No elections, no judiciary and summary executions were the way of life under the prison-state of Democratic Kampuchea, convicted S-21 prison chief Kaing Gueak Eav, alias Duch, testified yesterday.
Answering the prosecution’s questions about the structure of the Communist Party of Kampuchea, Duch said there was never any pretence of open elections or a judicial system under the Khmer Rouge rule.
“There was only one party that controlled absolutely everything in monopoly,” Duch said.
He recounted the meticulous documentation practices of the regime, from photographing all prisoners on entry to S-21 to maintaining lists of dates of tortures and interrogations.
“The list was to ensure that our work was precise and so that our superiors could question us in relation to our work,” Duch explained.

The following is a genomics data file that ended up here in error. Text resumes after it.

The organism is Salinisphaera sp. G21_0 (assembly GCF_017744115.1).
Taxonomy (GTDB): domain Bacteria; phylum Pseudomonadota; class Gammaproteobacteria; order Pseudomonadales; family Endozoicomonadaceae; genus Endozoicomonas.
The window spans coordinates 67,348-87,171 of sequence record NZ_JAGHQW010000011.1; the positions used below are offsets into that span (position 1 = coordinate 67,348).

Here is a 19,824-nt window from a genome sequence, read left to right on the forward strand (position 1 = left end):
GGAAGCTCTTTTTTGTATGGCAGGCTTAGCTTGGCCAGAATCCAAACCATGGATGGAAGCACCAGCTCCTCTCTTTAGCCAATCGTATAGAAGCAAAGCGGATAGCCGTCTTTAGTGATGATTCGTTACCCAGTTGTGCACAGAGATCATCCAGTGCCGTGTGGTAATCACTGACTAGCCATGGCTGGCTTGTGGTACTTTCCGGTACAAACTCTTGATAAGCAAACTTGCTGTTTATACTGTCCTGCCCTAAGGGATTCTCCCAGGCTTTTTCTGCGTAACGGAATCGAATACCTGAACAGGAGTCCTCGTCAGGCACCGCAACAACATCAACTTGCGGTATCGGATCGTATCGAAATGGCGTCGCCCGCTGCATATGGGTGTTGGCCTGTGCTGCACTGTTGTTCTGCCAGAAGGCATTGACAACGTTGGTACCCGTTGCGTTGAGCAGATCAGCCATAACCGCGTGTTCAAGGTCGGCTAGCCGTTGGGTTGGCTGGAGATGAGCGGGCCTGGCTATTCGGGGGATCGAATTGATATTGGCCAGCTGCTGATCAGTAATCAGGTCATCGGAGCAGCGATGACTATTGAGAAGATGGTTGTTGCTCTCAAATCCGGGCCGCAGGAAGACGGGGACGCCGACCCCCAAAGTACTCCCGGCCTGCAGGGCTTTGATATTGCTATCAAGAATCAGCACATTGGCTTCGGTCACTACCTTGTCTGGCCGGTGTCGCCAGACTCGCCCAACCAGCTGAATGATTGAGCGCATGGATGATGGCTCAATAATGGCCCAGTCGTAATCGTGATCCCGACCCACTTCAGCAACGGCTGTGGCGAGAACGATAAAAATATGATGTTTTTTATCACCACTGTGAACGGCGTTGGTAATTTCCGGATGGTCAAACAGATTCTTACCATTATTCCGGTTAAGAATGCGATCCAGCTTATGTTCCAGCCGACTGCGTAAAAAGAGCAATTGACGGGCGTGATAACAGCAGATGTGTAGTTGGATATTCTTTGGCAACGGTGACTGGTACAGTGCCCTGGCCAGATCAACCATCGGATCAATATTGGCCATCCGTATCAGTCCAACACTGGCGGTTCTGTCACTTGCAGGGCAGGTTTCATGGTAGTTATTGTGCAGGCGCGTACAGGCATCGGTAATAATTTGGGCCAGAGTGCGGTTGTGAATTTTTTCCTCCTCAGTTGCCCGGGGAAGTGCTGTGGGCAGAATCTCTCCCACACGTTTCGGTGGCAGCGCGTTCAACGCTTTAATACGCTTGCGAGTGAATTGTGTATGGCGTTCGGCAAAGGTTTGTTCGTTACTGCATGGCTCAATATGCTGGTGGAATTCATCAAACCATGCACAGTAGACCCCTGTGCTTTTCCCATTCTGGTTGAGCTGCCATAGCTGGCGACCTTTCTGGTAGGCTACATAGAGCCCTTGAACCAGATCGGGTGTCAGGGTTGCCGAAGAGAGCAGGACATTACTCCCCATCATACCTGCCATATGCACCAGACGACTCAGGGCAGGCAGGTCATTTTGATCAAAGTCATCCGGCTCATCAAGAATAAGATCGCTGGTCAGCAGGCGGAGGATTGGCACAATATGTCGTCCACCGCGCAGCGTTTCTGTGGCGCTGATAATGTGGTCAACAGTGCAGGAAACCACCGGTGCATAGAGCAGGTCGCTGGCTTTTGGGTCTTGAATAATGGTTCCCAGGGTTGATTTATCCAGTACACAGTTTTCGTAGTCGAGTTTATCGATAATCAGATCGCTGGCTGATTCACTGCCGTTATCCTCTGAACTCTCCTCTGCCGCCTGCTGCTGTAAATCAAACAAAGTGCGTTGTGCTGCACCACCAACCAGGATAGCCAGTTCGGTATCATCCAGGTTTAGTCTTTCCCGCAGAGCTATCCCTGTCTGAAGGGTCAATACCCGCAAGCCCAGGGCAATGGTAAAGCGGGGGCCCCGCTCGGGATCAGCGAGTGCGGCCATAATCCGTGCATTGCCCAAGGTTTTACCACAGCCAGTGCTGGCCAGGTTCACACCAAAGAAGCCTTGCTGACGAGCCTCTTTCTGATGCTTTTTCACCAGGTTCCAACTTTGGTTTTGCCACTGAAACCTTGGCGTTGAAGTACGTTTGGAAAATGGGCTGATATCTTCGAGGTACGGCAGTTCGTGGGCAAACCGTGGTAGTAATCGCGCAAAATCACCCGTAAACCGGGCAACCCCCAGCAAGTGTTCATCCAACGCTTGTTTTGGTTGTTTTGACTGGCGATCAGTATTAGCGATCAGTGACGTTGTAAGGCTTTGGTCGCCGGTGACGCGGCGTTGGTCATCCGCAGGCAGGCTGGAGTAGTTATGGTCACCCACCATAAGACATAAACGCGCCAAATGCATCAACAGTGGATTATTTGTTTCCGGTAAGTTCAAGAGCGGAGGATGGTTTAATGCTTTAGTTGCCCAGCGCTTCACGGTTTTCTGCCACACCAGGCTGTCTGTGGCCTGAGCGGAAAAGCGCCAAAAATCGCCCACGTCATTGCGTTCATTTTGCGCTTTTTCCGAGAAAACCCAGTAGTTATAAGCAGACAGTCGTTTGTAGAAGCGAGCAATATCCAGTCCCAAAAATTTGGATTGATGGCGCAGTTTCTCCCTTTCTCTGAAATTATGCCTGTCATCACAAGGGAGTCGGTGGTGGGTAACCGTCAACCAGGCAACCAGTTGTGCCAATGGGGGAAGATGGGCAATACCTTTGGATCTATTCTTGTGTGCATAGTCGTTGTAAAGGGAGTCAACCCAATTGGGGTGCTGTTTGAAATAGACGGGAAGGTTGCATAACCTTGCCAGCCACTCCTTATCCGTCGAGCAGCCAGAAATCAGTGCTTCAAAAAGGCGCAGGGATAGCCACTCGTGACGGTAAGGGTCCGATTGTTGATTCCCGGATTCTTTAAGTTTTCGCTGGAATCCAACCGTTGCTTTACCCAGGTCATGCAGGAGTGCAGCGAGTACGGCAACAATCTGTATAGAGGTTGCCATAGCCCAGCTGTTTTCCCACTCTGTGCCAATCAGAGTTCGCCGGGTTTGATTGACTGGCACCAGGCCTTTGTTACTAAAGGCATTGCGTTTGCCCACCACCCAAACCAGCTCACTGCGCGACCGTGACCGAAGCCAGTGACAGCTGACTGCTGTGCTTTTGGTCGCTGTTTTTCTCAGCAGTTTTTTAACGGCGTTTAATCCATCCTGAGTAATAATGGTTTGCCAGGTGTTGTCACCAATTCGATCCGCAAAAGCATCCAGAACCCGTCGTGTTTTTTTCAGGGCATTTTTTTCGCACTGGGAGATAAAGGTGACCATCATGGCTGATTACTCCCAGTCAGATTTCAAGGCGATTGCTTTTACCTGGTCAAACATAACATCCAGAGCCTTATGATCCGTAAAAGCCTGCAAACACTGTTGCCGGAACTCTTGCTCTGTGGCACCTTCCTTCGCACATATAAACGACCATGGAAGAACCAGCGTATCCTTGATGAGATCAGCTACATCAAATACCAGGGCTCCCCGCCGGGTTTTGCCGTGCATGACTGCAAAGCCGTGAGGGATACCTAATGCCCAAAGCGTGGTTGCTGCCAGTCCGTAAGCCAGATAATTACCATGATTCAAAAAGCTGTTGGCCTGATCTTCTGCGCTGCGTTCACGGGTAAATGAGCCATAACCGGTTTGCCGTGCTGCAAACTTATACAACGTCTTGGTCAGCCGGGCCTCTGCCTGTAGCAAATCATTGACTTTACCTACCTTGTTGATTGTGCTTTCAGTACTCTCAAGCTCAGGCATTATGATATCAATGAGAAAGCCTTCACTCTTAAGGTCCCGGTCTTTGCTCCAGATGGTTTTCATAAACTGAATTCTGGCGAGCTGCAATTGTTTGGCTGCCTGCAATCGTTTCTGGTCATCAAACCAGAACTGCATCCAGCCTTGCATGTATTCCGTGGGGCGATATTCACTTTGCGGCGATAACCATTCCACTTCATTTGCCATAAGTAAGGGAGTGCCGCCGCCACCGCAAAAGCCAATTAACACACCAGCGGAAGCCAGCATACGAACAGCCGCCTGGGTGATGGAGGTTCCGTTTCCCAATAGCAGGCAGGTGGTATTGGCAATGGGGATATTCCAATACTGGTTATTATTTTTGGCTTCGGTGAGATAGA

He said the mandate of S-21 was to extract confessions for the upper authority to make decisions about appropriate action. “Torture was inevitable at S-21 but … not the means of last resort.”
Lawyers for Brother No 2 Nuon Chea, who Duch has testified was his direct superior, objected to such a detailed examination of S-21, which is not part of the first trial segment in Case 002.
There was confusion in the court when it became apparent Duch had given conflicting statements about when Nuon Chea became his superior. Nuon Chea’s lawyers have called Duch a “hypocrite witness”.
Later, Duch testified that as there were no elections, the state presidium, of which defendant Khieu Samphan was president, was a largely symbolic institution.
Khieu Samphan has claimed his role as president was merely honourific and that he had no real power.
However, defence counsel for Nuon Chea said this could simply be Duch’s opinion rather than fact.
This catalysed a courtroom debate lasting nearly all afternoon about the proper procedure for questioning Duch.
To contact the reporter on this story: Bridget Di Certo at email@example.com